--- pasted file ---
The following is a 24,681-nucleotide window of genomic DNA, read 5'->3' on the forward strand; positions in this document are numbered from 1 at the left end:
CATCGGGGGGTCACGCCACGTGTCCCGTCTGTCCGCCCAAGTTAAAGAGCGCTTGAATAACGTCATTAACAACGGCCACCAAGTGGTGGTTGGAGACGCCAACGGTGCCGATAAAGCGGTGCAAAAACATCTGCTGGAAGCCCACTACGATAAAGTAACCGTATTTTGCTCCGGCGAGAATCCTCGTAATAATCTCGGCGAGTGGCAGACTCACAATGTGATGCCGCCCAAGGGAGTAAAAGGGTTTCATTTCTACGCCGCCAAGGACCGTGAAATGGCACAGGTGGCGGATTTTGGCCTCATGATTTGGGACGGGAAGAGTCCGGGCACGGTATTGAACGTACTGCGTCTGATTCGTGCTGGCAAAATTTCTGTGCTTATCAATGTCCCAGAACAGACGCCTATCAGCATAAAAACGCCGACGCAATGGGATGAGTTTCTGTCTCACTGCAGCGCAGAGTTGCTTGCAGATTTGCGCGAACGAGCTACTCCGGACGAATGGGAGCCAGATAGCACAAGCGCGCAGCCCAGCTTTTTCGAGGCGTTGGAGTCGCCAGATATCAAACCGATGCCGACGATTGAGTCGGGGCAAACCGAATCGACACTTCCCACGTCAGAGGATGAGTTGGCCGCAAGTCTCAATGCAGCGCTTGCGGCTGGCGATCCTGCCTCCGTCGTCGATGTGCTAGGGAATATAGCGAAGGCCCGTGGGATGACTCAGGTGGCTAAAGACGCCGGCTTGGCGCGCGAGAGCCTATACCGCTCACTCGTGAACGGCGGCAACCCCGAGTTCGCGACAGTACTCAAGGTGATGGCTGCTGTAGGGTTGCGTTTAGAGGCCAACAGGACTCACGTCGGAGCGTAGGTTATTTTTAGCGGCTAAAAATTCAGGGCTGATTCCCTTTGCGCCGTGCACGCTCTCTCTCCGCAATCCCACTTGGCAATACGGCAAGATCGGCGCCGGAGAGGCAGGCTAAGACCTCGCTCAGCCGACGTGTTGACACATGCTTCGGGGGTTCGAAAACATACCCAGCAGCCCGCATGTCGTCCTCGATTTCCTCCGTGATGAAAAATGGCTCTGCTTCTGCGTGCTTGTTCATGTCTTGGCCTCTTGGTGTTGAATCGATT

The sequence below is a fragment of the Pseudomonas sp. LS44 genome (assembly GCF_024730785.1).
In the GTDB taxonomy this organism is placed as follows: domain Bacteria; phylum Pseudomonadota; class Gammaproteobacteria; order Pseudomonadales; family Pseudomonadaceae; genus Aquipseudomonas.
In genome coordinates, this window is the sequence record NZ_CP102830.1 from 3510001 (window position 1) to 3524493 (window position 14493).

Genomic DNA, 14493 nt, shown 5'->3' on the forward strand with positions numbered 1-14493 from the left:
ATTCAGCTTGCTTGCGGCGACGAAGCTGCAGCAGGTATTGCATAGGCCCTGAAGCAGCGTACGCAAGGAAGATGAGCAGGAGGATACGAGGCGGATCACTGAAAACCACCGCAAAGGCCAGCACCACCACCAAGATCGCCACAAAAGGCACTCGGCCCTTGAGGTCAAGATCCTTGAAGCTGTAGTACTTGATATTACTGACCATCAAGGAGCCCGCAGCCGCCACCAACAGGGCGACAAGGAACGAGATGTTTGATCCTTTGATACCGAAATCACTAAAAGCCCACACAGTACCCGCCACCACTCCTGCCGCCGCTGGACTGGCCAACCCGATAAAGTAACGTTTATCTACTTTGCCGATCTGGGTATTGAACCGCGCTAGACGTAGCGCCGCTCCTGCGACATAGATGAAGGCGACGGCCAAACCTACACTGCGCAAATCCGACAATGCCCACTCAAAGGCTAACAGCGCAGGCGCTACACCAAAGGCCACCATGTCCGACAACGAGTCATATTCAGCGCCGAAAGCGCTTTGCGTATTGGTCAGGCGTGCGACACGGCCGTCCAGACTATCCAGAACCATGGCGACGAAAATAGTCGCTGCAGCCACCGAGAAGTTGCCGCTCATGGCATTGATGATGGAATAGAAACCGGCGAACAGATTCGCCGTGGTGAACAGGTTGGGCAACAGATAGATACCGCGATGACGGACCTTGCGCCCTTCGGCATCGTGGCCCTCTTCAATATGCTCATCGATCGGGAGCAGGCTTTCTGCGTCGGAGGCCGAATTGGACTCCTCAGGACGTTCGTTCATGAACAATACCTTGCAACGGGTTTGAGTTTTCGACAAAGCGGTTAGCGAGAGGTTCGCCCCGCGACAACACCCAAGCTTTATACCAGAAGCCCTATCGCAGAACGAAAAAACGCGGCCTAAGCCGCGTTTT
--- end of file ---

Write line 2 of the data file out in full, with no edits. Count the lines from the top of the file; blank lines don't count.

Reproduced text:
CATCGGGGGGTCACGCCACGTGTCCCGTCTGTCCGCCCAAGTTAAAGAGCGCTTGAATAACGTCATTAACAACGGCCACCAAGTGGTGGTTGGAGACGCCAACGGTGCCGATAAAGCGGTGCAAAAACATCTGCTGGAAGCCCACTACGATAAAGTAACCGTATTTTGCTCCGGCGAGAATCCTCGTAATAATCTCGGCGAGTGGCAGACTCACAATGTGATGCCGCCCAAGGGAGTAAAAGGGTTTCATTTCTACGCCGCCAAGGACCGTGAAATGGCACAGGTGGCGGATTTTGGCCTCATGATTTGGGACGGGAAGAGTCCGGGCACGGTATTGAACGTACTGCGTCTGATTCGTGCTGGCAAAATTTCTGTGCTTATCAATGTCCCAGAACAGACGCCTATCAGCATAAAAACGCCGACGCAATGGGATGAGTTTCTGTCTCACTGCAGCGCAGAGTTGCTTGCAGATTTGCGCGAACGAGCTACTCCGGACGAATGGGAGCCAGATAGCACAAGCGCGCAGCCCAGCTTTTTCGAGGCGTTGGAGTCGCCAGATATCAAACCGATGCCGACGATTGAGTCGGGGCAAACCGAATCGACACTTCCCACGTCAGAGGATGAGTTGGCCGCAAGTCTCAATGCAGCGCTTGCGGCTGGCGATCCTGCCTCCGTCGTCGATGTGCTAGGGAATATAGCGAAGGCCCGTGGGATGACTCAGGTGGCTAAAGACGCCGGCTTGGCGCGCGAGAGCCTATACCGCTCACTCGTGAACGGCGGCAACCCCGAGTTCGCGACAGTACTCAAGGTGATGGCTGCTGTAGGGTTGCGTTTAGAGGCCAACAGGACTCACGTCGGAGCGTAGGTTATTTTTAGCGGCTAAAAATTCAGGGCTGATTCCCTTTGCGCCGTGCACGCTCTCTCTCCGCAATCCCACTTGGCAATACGGCAAGATCGGCGCCGGAGAGGCAGGCTAAGACCTCGCTCAGCCGACGTGTTGACACATGCTTCGGGGGTTCGAAAACATACCCAGCAGCCCGCATGTCGTCCTCGATTTCCTCCGTGATGAAAAATGGCTCTGCTTCTGCGTGCTTGTTCATGTCTTGGCCTCTTGGTGTTGAATCGATT